Unfortunately some of these sovereigns were of inferior mental calibre and not at all fitted for the great work of reconstructing their shattered monarchies after the tremendous convulsions of the preceding twenty years, and they were perfectly dwarfed by a comparison with the colossus who had moulded Europe so long solely according to the inspirations of his genius or ambition. Alexander of Russia had the reputation of being a man of ability; but this reputation was without solid foundation. At the period immediately following the overthrow of Napoleon he was entirely under the influence of Madame Krüdener, a religious enthusiast and visionary, who skilfully concealed her immorality under pietistic propagandism. She filled Alexander’s mind with vague and mystic ideas of his divine mission as a ruler, in which the human rights of his subjects had no place. Frederick William the Third, King of Prussia, was a weakling of the worst sort. He had actually been forced into the anti-Napoleonic movement by the enthusiasm of his people, and after national independence had been accomplished he trembled lest anything might occur to endanger the public order and tranquillity so dearly purchased. It was therefore comparatively easy for the reactionary elements to get full control of the Prussian government and to prevent any bold reform in a democratic direction. All they had to do was to fill the mind of the timid King with a vague fear that the scenes of the French Revolution might be renewed by inviting the people to coöperation in the government. Even less reliable was the Emperor of Austria, Francis the First, a man naturally distrustful and suspicious, who knew how to conceal his cunning and his antagonism to liberal ideas under the appearance of great personal kindness and bonhomie. These were the three men of whom Europe expected a great political reform, and never perhaps, in political history, were hopes and expectations so woefully misplaced and doomed to more cruel disappointment than in this case.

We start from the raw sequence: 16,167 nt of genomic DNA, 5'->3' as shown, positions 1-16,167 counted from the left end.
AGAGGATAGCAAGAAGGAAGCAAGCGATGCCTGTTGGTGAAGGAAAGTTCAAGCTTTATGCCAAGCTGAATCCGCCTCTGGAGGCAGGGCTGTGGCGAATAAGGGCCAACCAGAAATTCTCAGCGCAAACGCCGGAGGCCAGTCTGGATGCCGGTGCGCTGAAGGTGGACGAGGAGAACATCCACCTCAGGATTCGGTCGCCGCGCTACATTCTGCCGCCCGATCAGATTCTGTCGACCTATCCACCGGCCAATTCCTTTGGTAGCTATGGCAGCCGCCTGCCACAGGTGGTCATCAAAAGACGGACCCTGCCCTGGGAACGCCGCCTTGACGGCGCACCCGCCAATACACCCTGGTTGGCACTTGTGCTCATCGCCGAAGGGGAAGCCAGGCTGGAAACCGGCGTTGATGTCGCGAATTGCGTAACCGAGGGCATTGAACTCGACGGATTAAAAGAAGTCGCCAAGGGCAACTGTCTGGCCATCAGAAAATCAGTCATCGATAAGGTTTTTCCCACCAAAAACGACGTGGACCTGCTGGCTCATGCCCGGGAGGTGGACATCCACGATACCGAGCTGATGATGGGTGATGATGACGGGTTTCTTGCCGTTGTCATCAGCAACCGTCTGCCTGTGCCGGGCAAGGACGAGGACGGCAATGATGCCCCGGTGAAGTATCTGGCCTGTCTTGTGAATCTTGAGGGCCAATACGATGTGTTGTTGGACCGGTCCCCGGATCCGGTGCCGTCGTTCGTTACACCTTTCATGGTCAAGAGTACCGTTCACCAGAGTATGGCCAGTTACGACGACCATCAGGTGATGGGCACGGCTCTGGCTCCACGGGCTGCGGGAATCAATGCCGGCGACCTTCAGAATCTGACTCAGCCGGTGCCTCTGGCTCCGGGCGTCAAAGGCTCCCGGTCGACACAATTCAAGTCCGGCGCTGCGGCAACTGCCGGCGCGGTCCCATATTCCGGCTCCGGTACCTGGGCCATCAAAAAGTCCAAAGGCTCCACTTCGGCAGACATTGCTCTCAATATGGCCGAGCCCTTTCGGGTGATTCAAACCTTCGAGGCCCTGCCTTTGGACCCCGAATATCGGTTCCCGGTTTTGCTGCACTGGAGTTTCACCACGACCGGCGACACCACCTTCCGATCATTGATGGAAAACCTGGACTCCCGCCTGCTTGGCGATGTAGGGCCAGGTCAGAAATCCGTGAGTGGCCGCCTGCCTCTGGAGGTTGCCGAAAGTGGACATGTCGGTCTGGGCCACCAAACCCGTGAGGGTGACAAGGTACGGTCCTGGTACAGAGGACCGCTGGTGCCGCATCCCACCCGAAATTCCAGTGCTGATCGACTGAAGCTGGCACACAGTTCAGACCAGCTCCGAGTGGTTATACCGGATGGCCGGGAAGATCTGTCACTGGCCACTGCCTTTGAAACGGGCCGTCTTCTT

It would be unjust to assert that the great mass of the German people felt a deep interest in the introduction of those measures of political reform which the sovereigns had promised when they appealed to the patriotism of their subjects. Most of the Germans, even those belonging to the educated classes, had up to that time paid but little attention to politics, and their political indifference had survived the war for national independence. The nobility, with a few noble exceptions, were not at all anxious to see measures of political reform introduced, because they knew that such measures would curtail their aristocratic privileges and prerogatives.